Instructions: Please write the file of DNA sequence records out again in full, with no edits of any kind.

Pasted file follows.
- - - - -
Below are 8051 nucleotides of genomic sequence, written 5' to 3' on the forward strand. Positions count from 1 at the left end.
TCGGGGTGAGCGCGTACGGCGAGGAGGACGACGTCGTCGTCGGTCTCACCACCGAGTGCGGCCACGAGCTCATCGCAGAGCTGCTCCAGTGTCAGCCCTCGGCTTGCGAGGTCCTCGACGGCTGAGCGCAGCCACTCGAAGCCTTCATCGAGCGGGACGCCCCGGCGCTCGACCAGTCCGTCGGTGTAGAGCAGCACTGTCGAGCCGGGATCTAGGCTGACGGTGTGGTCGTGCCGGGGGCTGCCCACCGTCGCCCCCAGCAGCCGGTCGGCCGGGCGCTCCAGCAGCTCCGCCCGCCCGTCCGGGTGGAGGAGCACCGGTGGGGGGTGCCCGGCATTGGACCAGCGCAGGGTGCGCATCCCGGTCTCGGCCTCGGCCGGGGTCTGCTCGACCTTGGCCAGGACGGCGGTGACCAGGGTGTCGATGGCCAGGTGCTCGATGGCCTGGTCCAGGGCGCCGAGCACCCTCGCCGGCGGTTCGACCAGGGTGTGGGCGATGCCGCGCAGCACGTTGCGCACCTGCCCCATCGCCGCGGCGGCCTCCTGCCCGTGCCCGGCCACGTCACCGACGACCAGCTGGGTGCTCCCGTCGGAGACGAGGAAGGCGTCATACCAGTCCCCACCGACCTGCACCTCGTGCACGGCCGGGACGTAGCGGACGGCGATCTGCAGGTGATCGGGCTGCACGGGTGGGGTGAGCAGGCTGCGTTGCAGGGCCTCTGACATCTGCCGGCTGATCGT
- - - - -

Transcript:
Below are 8051 nucleotides of genomic sequence, written 5' to 3' on the forward strand. Positions count from 1 at the left end.
TCGGGGTGAGCGCGTACGGCGAGGAGGACGACGTCGTCGTCGGTCTCACCACCGAGTGCGGCCACGAGCTCATCGCAGAGCTGCTCCAGTGTCAGCCCTCGGCTTGCGAGGTCCTCGACGGCTGAGCGCAGCCACTCGAAGCCTTCATCGAGCGGGACGCCCCGGCGCTCGACCAGTCCGTCGGTGTAGAGCAGCACTGTCGAGCCGGGATCTAGGCTGACGGTGTGGTCGTGCCGGGGGCTGCCCACCGTCGCCCCCAGCAGCCGGTCGGCCGGGCGCTCCAGCAGCTCCGCCCGCCCGTCCGGGTGGAGGAGCACCGGTGGGGGGTGCCCGGCATTGGACCAGCGCAGGGTGCGCATCCCGGTCTCGGCCTCGGCCGGGGTCTGCTCGACCTTGGCCAGGACGGCGGTGACCAGGGTGTCGATGGCCAGGTGCTCGATGGCCTGGTCCAGGGCGCCGAGCACCCTCGCCGGCGGTTCGACCAGGGTGTGGGCGATGCCGCGCAGCACGTTGCGCACCTGCCCCATCGCCGCGGCGGCCTCCTGCCCGTGCCCGGCCACGTCACCGACGACCAGCTGGGTGCTCCCGTCGGAGACGAGGAAGGCGTCATACCAGTCCCCACCGACCTGCACCTCGTGCACGGCCGGGACGTAGCGGACGGCGATCTGCAGGTGATCGGGCTGCACGGGTGGGGTGAGCAGGCTGCGTTGCAGGGCCTCTGACATCTGCCGGCTGATCGT